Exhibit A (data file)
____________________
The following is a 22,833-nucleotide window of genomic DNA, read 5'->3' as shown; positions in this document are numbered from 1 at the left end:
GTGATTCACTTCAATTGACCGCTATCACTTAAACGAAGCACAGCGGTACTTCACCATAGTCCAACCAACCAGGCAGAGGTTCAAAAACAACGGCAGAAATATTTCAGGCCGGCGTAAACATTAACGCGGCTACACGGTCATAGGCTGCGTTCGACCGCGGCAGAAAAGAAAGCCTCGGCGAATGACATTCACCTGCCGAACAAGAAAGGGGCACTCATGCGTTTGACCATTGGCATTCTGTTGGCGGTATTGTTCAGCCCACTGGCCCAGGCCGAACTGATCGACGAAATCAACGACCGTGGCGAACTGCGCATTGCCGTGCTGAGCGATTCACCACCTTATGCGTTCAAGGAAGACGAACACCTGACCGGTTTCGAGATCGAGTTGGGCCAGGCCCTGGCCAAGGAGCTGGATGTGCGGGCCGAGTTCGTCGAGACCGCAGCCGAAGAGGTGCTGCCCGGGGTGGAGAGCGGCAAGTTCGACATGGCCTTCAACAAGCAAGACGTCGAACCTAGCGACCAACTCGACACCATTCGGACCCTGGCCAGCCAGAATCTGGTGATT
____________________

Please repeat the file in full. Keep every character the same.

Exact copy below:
The following is a 22,833-nucleotide window of genomic DNA, read 5'->3' as shown; positions in this document are numbered from 1 at the left end:
GTGATTCACTTCAATTGACCGCTATCACTTAAACGAAGCACAGCGGTACTTCACCATAGTCCAACCAACCAGGCAGAGGTTCAAAAACAACGGCAGAAATATTTCAGGCCGGCGTAAACATTAACGCGGCTACACGGTCATAGGCTGCGTTCGACCGCGGCAGAAAAGAAAGCCTCGGCGAATGACATTCACCTGCCGAACAAGAAAGGGGCACTCATGCGTTTGACCATTGGCATTCTGTTGGCGGTATTGTTCAGCCCACTGGCCCAGGCCGAACTGATCGACGAAATCAACGACCGTGGCGAACTGCGCATTGCCGTGCTGAGCGATTCACCACCTTATGCGTTCAAGGAAGACGAACACCTGACCGGTTTCGAGATCGAGTTGGGCCAGGCCCTGGCCAAGGAGCTGGATGTGCGGGCCGAGTTCGTCGAGACCGCAGCCGAAGAGGTGCTGCCCGGGGTGGAGAGCGGCAAGTTCGACATGGCCTTCAACAAGCAAGACGTCGAACCTAGCGACCAACTCGACACCATTCGGACCCTGGCCAGCCAGAATCTGGTGATT